As a consequence, the ECB can only indirectly control the quantity of money via changes in benchmark interest rates to influence the cost of loans granted by banks and thus the economy’s aggregated demand and changes in inflation.

That said, in order for this type of move to be effective, the monetary transmission channel must be functional, which means that the changes made in benchmark interest rates must spread to the other relevant market rates and extend to the entire length of the yield curve.

Given this outlook, the ECB’s initial moves must focus on the short end of the curve. That is what it did with the LTROs and its reductions in benchmark interest rates, which led to a major decline in the 3-month Euribor from 1.60% in October 2011 to 0.32% today and 0.22% anticipated for December 2012 to June 2013.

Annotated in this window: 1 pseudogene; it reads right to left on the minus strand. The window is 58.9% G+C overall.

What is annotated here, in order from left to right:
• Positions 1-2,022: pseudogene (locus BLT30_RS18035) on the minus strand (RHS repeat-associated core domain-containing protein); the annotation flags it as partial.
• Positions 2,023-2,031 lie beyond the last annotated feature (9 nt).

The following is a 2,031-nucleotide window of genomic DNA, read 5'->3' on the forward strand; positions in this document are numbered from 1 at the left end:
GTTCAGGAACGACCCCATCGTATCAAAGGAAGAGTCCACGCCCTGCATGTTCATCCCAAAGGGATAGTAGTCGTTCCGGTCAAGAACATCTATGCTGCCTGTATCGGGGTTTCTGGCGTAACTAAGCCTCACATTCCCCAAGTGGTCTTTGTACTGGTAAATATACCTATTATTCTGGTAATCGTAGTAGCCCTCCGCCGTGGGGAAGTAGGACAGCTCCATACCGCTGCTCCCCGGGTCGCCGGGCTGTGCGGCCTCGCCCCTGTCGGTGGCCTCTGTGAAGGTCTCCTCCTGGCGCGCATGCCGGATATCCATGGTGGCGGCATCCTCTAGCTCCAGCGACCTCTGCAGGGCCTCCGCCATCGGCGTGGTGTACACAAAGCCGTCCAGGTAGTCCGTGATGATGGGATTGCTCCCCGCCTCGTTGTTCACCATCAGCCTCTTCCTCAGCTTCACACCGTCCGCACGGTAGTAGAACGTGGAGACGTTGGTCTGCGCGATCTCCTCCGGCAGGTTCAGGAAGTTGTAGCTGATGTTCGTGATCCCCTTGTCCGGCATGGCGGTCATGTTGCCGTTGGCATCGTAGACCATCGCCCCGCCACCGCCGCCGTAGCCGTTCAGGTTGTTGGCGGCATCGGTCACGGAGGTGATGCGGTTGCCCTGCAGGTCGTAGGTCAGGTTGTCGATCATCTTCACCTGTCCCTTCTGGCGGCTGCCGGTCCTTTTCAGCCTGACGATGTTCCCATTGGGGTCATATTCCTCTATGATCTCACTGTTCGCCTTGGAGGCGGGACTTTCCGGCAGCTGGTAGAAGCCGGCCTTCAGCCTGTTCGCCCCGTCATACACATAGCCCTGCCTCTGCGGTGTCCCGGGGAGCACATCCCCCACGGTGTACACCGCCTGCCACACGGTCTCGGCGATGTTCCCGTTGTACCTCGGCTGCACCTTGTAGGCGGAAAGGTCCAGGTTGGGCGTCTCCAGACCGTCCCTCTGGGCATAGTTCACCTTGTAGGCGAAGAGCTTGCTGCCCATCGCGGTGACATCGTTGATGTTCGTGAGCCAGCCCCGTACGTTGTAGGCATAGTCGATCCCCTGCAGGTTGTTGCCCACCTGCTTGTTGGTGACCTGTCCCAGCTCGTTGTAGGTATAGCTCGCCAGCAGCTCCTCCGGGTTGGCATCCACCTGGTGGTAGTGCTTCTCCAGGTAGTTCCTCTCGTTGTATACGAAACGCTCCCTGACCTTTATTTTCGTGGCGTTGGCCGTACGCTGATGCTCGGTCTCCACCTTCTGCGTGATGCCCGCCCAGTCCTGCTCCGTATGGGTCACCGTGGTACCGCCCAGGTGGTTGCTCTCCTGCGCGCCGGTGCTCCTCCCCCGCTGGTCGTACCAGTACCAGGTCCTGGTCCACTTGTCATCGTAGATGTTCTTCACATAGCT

But the Euribor rates, which ire supposed to reflect the interest rates at which banks with surplus reserves grant unsecured loans to banks in need of liquidity, are totally out of whack, since banks are no longer lend without collateral.

Due to the vicious sovereign debt/bank balance sheet situation cycle, commercial banks in the Eurozone have in fact become completely dependent on the financial soundness of their country. Not only are loans made to the economy calculated on the basis of a government + a margin but commercial banks also have structurally (Basel III) a large stock of short-term government bills in their portfolios, many from their own country.

 As such, when sovereign debt interest rates take off (Spain, Italy), loans to the economy mechanically become more expensive and bank balance sheets find themselves in a delicate situation, further restricting credit access (deleveraging).

Given the conjuncture of these two factors, in accordance with its mandate, it is necessary for the ECB to do some housecleaning on the short end of the curve of distressed Eurozone countries, especially since they are the most in need of the lowest real interest rates but are being hard hit by the highest ones!